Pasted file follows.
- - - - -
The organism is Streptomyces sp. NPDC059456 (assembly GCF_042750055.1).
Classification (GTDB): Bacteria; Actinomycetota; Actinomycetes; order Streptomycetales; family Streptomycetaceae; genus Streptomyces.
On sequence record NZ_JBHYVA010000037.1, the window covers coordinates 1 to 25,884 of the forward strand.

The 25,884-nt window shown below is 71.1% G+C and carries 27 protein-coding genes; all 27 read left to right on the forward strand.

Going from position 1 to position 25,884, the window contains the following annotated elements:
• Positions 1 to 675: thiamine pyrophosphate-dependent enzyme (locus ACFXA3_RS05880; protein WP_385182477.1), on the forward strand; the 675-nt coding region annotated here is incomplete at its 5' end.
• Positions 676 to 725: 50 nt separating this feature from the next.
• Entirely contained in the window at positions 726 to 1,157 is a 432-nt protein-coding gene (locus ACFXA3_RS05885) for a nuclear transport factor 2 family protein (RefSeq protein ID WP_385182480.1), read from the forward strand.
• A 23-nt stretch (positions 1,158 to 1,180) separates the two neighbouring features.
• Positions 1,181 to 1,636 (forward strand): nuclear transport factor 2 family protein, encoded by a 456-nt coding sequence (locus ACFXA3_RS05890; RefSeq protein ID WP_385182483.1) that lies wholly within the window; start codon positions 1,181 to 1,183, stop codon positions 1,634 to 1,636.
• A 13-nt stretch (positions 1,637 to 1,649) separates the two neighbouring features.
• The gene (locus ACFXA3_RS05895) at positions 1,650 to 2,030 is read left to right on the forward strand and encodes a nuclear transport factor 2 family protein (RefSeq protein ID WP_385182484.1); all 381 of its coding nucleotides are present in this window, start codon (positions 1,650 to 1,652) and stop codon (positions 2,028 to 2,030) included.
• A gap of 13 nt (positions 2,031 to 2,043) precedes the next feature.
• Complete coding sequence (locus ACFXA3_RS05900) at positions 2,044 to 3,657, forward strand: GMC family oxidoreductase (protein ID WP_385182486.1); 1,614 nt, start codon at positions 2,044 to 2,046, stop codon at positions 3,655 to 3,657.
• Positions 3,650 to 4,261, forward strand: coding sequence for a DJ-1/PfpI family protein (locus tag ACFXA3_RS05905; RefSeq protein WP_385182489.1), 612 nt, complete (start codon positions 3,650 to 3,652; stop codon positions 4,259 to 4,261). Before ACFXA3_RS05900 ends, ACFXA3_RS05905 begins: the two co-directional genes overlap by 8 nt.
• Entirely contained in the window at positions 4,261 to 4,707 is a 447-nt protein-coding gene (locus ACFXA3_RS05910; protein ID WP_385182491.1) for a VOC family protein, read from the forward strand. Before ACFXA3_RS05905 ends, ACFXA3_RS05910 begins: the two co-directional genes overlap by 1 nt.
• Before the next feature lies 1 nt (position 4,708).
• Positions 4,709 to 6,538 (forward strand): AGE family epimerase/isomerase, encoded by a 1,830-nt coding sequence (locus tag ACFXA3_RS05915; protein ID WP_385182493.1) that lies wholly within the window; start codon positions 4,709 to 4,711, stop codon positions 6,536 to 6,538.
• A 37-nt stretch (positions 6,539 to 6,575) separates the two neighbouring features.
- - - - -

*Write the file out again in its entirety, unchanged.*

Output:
The organism is Streptomyces sp. NPDC059456 (assembly GCF_042750055.1).
Classification (GTDB): Bacteria; Actinomycetota; Actinomycetes; order Streptomycetales; family Streptomycetaceae; genus Streptomyces.
On sequence record NZ_JBHYVA010000037.1, the window covers coordinates 1 to 25,884 of the forward strand.

The 25,884-nt window shown below is 71.1% G+C and carries 27 protein-coding genes; all 27 read left to right on the forward strand.

Going from position 1 to position 25,884, the window contains the following annotated elements:
• Positions 1 to 675: thiamine pyrophosphate-dependent enzyme (locus ACFXA3_RS05880; protein WP_385182477.1), on the forward strand; the 675-nt coding region annotated here is incomplete at its 5' end.
• Positions 676 to 725: 50 nt separating this feature from the next.
• Entirely contained in the window at positions 726 to 1,157 is a 432-nt protein-coding gene (locus ACFXA3_RS05885) for a nuclear transport factor 2 family protein (RefSeq protein ID WP_385182480.1), read from the forward strand.
• A 23-nt stretch (positions 1,158 to 1,180) separates the two neighbouring features.
• Positions 1,181 to 1,636 (forward strand): nuclear transport factor 2 family protein, encoded by a 456-nt coding sequence (locus ACFXA3_RS05890; RefSeq protein ID WP_385182483.1) that lies wholly within the window; start codon positions 1,181 to 1,183, stop codon positions 1,634 to 1,636.
• A 13-nt stretch (positions 1,637 to 1,649) separates the two neighbouring features.
• The gene (locus ACFXA3_RS05895) at positions 1,650 to 2,030 is read left to right on the forward strand and encodes a nuclear transport factor 2 family protein (RefSeq protein ID WP_385182484.1); all 381 of its coding nucleotides are present in this window, start codon (positions 1,650 to 1,652) and stop codon (positions 2,028 to 2,030) included.
• A gap of 13 nt (positions 2,031 to 2,043) precedes the next feature.
• Complete coding sequence (locus ACFXA3_RS05900) at positions 2,044 to 3,657, forward strand: GMC family oxidoreductase (protein ID WP_385182486.1); 1,614 nt, start codon at positions 2,044 to 2,046, stop codon at positions 3,655 to 3,657.
• Positions 3,650 to 4,261, forward strand: coding sequence for a DJ-1/PfpI family protein (locus tag ACFXA3_RS05905; RefSeq protein WP_385182489.1), 612 nt, complete (start codon positions 3,650 to 3,652; stop codon positions 4,259 to 4,261). Before ACFXA3_RS05900 ends, ACFXA3_RS05905 begins: the two co-directional genes overlap by 8 nt.
• Entirely contained in the window at positions 4,261 to 4,707 is a 447-nt protein-coding gene (locus ACFXA3_RS05910; protein ID WP_385182491.1) for a VOC family protein, read from the forward strand. Before ACFXA3_RS05905 ends, ACFXA3_RS05910 begins: the two co-directional genes overlap by 1 nt.
• Before the next feature lies 1 nt (position 4,708).
• Positions 4,709 to 6,538 (forward strand): AGE family epimerase/isomerase, encoded by a 1,830-nt coding sequence (locus tag ACFXA3_RS05915; protein ID WP_385182493.1) that lies wholly within the window; start codon positions 4,709 to 4,711, stop codon positions 6,536 to 6,538.
• A 37-nt stretch (positions 6,539 to 6,575) separates the two neighbouring features.